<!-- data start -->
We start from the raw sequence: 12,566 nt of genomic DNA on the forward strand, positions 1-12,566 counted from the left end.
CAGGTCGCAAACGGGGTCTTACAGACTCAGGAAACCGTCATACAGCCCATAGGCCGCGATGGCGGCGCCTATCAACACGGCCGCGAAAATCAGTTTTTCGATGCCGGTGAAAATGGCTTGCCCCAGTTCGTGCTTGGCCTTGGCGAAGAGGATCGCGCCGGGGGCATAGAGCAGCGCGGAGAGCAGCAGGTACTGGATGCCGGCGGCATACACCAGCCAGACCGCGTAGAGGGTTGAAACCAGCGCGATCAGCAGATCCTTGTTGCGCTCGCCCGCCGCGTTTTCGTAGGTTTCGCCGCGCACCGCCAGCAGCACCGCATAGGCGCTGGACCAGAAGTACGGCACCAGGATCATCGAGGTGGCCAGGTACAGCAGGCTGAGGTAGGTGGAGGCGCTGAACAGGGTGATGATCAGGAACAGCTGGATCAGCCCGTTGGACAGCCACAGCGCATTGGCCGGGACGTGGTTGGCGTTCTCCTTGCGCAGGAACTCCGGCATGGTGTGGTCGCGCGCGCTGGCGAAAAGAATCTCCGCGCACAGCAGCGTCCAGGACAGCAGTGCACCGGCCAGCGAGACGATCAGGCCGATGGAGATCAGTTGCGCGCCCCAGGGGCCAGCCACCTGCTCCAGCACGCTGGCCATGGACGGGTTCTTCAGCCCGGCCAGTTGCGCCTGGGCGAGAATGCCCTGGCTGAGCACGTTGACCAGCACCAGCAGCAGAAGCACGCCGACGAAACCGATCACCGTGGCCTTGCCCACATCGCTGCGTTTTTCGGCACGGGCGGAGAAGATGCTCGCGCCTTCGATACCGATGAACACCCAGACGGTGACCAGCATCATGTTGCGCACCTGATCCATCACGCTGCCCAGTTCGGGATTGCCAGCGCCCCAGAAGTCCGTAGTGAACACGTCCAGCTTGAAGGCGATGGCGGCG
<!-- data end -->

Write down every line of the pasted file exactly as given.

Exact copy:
We start from the raw sequence: 12,566 nt of genomic DNA on the forward strand, positions 1-12,566 counted from the left end.
CAGGTCGCAAACGGGGTCTTACAGACTCAGGAAACCGTCATACAGCCCATAGGCCGCGATGGCGGCGCCTATCAACACGGCCGCGAAAATCAGTTTTTCGATGCCGGTGAAAATGGCTTGCCCCAGTTCGTGCTTGGCCTTGGCGAAGAGGATCGCGCCGGGGGCATAGAGCAGCGCGGAGAGCAGCAGGTACTGGATGCCGGCGGCATACACCAGCCAGACCGCGTAGAGGGTTGAAACCAGCGCGATCAGCAGATCCTTGTTGCGCTCGCCCGCCGCGTTTTCGTAGGTTTCGCCGCGCACCGCCAGCAGCACCGCATAGGCGCTGGACCAGAAGTACGGCACCAGGATCATCGAGGTGGCCAGGTACAGCAGGCTGAGGTAGGTGGAGGCGCTGAACAGGGTGATGATCAGGAACAGCTGGATCAGCCCGTTGGACAGCCACAGCGCATTGGCCGGGACGTGGTTGGCGTTCTCCTTGCGCAGGAACTCCGGCATGGTGTGGTCGCGCGCGCTGGCGAAAAGAATCTCCGCGCACAGCAGCGTCCAGGACAGCAGTGCACCGGCCAGCGAGACGATCAGGCCGATGGAGATCAGTTGCGCGCCCCAGGGGCCAGCCACCTGCTCCAGCACGCTGGCCATGGACGGGTTCTTCAGCCCGGCCAGTTGCGCCTGGGCGAGAATGCCCTGGCTGAGCACGTTGACCAGCACCAGCAGCAGAAGCACGCCGACGAAACCGATCACCGTGGCCTTGCCCACATCGCTGCGTTTTTCGGCACGGGCGGAGAAGATGCTCGCGCCTTCGATACCGATGAACACCCAGACGGTGACCAGCATCATGTTGCGCACCTGATCCATCACGCTGCCCAGTTCGGGATTGCCAGCGCCCCAGAAGTCCGTAGTGAACACGTCCAGCTTGAAGGCGATGGCGGCG